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Lawmakers 'optimstic' about farm bill veto override votes

Agriculture.com Staff 05/08/2008 @ 9:55am

Whether the president will sign the farm bill making its way through Congress remains in question. But now, lawmakers are looking ahead to what hopefully is a clearer path toward new farm legislation, even with veto threats still echoing through Congress from the other side of Capitol Hill.

"I know that Congressman Goodlatte had a personal meeting with the president yesterday morning. The president did not use the word veto. He said he didn't like it, but that's all," Senate Agriculture Committee chairman Tom Harkin (D-IA) said Thursday morning. "Goodlatte quoted him as saying nothing about vetoing the bill, and he said that he would not make it an issue. The president said the House members need to vote their districts on this."

This may be a sign, Harkin added, that if a veto comes, it won't be an issue of party. But in the end, this may not matter if a veto override majority is in place, as he feels it is in the Senate.

"The president is sending a signal that if we pass this -- and he understands it will pass overwhelmingly -- if he does veto it, he's not going to make it a party issue with House members," Harkin said. "In the Senate, we will have veto override majority.

"I believe we have met the White House more than halfway, and I hope the White House does the same."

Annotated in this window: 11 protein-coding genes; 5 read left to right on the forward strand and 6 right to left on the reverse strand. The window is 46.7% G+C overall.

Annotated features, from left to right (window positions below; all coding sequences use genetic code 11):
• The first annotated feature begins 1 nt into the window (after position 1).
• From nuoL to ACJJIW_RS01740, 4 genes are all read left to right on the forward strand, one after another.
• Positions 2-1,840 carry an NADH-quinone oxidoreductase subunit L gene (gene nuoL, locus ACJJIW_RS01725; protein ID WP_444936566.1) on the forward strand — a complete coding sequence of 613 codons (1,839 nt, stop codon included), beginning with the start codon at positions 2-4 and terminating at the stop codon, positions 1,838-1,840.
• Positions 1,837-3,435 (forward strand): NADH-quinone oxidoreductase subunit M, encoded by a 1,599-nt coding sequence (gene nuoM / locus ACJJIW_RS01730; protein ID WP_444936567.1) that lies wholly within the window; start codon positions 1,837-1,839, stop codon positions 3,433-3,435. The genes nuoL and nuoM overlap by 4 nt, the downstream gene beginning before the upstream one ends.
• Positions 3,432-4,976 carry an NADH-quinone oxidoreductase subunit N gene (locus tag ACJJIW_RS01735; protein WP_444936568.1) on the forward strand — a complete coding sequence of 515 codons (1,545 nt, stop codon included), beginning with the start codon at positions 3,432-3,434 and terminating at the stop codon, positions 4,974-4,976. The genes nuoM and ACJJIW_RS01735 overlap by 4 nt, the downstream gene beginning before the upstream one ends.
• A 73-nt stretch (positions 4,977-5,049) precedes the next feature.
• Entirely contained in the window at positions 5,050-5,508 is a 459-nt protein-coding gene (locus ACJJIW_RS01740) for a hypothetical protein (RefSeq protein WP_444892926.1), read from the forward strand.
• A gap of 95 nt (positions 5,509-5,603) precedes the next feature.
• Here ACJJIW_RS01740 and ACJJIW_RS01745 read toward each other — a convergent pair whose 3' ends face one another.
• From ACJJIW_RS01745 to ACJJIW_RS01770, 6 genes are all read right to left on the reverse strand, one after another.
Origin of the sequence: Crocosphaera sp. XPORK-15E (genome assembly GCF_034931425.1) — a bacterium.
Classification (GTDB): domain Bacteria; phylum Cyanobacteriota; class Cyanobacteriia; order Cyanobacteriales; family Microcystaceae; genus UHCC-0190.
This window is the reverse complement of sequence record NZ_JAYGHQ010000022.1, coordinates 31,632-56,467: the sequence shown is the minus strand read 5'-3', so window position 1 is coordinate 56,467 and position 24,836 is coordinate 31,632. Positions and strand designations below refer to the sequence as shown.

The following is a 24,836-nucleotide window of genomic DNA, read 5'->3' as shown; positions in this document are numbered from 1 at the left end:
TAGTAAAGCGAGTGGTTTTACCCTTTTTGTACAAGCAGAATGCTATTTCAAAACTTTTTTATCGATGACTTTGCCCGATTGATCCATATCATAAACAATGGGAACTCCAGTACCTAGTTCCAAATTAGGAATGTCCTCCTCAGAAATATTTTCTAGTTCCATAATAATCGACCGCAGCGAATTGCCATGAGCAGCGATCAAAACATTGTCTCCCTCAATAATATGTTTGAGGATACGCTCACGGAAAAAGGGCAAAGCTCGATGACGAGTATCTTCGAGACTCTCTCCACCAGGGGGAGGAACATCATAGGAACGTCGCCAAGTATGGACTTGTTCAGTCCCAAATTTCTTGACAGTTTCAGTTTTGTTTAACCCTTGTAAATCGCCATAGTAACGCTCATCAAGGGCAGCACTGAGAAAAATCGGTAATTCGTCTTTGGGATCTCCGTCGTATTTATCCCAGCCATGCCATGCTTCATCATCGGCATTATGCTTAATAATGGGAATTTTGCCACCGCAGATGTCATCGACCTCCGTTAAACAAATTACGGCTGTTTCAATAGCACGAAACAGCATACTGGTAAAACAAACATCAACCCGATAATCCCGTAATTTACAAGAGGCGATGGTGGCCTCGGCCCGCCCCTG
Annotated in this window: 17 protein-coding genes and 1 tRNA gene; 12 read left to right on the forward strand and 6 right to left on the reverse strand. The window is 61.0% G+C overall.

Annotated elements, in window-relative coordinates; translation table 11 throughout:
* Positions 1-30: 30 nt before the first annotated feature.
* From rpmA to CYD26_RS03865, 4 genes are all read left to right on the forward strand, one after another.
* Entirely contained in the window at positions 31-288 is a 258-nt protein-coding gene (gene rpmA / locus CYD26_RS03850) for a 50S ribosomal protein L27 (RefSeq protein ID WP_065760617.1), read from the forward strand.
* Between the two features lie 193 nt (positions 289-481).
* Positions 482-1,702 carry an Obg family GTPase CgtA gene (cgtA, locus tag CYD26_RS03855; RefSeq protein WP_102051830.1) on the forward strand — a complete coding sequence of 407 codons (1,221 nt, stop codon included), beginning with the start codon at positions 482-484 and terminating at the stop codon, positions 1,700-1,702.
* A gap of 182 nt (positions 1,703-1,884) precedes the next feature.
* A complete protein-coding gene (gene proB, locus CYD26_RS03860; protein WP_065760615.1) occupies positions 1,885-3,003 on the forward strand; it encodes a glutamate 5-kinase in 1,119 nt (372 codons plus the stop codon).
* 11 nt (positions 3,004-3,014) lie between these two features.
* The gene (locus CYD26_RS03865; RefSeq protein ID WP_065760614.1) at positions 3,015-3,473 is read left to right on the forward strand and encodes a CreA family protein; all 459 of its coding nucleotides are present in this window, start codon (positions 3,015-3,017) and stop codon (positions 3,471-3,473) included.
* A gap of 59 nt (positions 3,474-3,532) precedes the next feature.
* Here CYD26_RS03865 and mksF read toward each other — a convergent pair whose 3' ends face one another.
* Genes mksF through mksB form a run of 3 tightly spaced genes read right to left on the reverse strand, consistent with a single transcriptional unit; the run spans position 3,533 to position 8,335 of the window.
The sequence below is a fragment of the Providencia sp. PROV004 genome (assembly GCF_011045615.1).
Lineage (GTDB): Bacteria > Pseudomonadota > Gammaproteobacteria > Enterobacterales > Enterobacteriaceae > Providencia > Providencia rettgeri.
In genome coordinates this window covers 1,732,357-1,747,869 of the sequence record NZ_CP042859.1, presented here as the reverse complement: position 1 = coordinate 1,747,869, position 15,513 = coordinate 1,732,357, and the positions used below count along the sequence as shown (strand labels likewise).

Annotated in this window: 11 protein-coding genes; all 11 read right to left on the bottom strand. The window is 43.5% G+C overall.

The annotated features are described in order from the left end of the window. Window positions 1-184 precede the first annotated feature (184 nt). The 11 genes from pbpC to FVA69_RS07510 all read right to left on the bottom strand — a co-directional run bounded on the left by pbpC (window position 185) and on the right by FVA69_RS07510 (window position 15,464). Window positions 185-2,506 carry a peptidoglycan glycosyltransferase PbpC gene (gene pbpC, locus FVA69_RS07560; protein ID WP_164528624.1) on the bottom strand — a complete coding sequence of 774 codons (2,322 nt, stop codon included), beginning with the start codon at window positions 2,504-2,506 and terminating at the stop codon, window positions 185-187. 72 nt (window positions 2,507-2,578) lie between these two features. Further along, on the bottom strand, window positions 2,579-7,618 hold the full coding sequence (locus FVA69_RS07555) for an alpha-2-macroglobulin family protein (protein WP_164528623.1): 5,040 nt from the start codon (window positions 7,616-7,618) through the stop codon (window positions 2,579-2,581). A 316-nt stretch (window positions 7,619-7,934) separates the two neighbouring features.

In the House of Representatives, Congresswoman Stephanie Herseth-Sandlin (D-SD) said Thursday morning that, while the details of the final agreement have yet to be revealed to the full House, lawmakers there are moving ahead with preparations for what will hopefully be a successful stab at gathering enough votes for an override majority.

"Meetings are being held today to coordinate that strategy and to answer questions from members who haven't been as close to the process about the reforms in the bill, its spending, safety net, conservation, energy and nutrition titles," Herseth-Sandlin said Thursday. "In light of the commitment of leadership on both sides of the aisle and in both chambers, at the end of the day, I'm optimistic. In the event of a veto, we will be doing all we can to ensure we have a two-thirds majority to override, and I'm optimistic we can do that."

Whether the president will sign the farm bill making its way through Congress remains in question. But now, lawmakers are looking ahead to what hopefully is a clearer path toward new farm legislation, even with veto threats still echoing through Congress from the other side of Capitol Hill.

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